Wednesday, September 23, 2009

Pope St. Linus


Following the crucifixion of Peter, Linus, who had served as an assistant to the apostle, continued the leadership of the Church, for once the Christian faith had been firmly established in Rome, Peter and Paul had commended Linus to this responsibility.

However, because the one-man episcopate had not yet emerged in Rome, we have no way of knowing exactly what duties were expected of Linus. In a letter directed to the Oriental churches, Linus told how Peter's body was taken from the cross by Marcellus, bathed in milk and wine, and embalmed with precious spices.
Linus, believed to be the son of Herculanus, was an Italian from the region of Tuscany. He has been identified by the early writer, Eusebius, as the same Linus who is mentioned by St. Paul in his letter of salutation from Rome to Timothy in Ephesus.

His episcopate is said to have been approximately twelve years. A brief respite from persecution for the brethren is said to have existed at this time, for legend has it that Nero, in a frightening vision, was so chastised by Peter that he abandoned the wrath which he had once so fiercely set upon the Christians.

Much is unknown of Linus, to be sure, but it is said that he, at Peter's direction, decreed that all women would now cover their heads when entering a church. In the ancient canon of the Mass, his name is cited after those of Peter and Paul.

According to legend, Linus was martyred and buried on the Vatican Hill alongside his beloved Peter.

Pope Linus:


Saint Linus (d. ca.76) was the second Bishop of Rome, according to Irenaeus[1], Jerome,[2] Eusebius,[3] John Chrysostom,[4] the Liberian Catalogue[5] and the Liber Pontificalis;[6] he was succeeded by Anacletus. The Roman Catholic Church considers Saint Linus to be the second Pope, succeeding St. Peter as Bishop of Rome after the latter's martyrdom.[7]

Irenaeus identifies him with the Linus mentioned in 2 Timothy 4:21, an identification that is not certain, saying,

The blessed apostles, then, having founded and built up the Church, committed into the hands of Linus the office of the episcopate. Of this Linus, Paul makes mention in the Epistles to Timothy. To him succeeded Anacletus; and after him, in the third place from the apostles, Clement was allotted the bishopric.[8]

The Liberian Catalogue and the Liber Pontificalis both date his Episcopate to 56–67 during the reign of Nero, but Jerome dates it to 67–78, and Eusebius dates the end of his Episcopate to the second year of the reign of Titus (80).

Other sources disagree on Linus's place in the succession of Popes. Tertullian[9] says that Peter appointed Clement I. The Apostolic Constitutions[10] say on the other hand that Linus was the first Bishop of Rome, ordained by Paul, and was succeeded by Clement, who was ordained by Peter.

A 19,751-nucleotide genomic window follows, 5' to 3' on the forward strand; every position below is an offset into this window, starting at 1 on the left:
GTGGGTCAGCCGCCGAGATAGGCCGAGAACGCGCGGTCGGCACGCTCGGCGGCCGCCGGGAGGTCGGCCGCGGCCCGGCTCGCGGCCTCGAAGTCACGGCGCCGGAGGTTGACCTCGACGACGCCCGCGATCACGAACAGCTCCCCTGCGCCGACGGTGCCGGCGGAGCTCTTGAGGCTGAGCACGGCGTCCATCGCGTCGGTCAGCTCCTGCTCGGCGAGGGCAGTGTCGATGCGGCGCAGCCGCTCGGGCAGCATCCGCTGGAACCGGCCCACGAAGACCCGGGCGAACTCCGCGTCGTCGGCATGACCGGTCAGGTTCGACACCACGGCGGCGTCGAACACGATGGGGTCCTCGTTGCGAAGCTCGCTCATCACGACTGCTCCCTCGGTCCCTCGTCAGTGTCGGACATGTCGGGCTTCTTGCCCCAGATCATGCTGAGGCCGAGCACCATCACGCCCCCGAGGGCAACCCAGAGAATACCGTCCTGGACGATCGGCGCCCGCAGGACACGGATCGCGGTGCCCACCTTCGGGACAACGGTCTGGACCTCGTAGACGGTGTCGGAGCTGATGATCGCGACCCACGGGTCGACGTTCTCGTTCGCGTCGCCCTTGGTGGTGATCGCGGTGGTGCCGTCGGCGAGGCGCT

According to the Liber Pontificalis, Linus was an Italian from Tuscany (though his name is Greek), and his father's name was Herculanus. The Apostolic Constitutions names his mother as Claudia. The Liber Pontificalis also says that he issued a decree that women should cover their heads in church, and that he died a martyr and was buried on the Vatican Hill next to Peter. It gives the date of his death as 23 September, the date on which his feast is still celebrated.[11] His name is included in the Roman Canon of the Mass.

On the statement about a decree requiring women to cover their heads, J.P. Kirsch comments in the Catholic Encyclopedia article on Pope Linus: "Without doubt this decree is apocryphal, and copied by the author of the 'Liber Pontificalis' from the first Epistle of St. Paul to the Corinthians (11:5) and arbitrarily attributed to the first successor of the Apostle in Rome. The statement made in the same source, that Linus suffered martyrdom, cannot be proved and is improbable. For between Nero and Domitian there is no mention of any persecution of the Roman Church; and Irenaeus (1. c., III, iv, 3) from among the early Roman bishops designates only Telesphorus as a glorious martyr."

In the Roman Martyrology, Linus is in fact not called a martyr. The entry about him is as follows: "At Rome, commemoration of Saint Linus, Pope, who, according to Irenaeus, was the person to whom the blessed Apostles entrusted the episcopal care of the Church founded in the City and whom blessed Paul the Apostle mentions as associated with him."[12]

A tomb found in St. Peter's Basilica in 1615 by Torrigio was inscribed with the letters LINUS, and was once taken to be Linus's tomb. However a note by Torrigio shows that these were merely the last five letters of a longer name (e.g. Aquilinus or Anullinus). A letter on the martyrdom of Peter and Paul was once attributed to him, but in fact dates to the 6th century.[13]

In what appears to be a relatively recent British Israelite legend, Claudia, identified as the historical Claudia Rufina, is given as Linus's sister, and both are said to have been children of the Iron Age Brythonic chieftain, Caratacus.[14]

Pope St. Linus:

(Reigned about A.D. 64 or 67 to 76 or 79)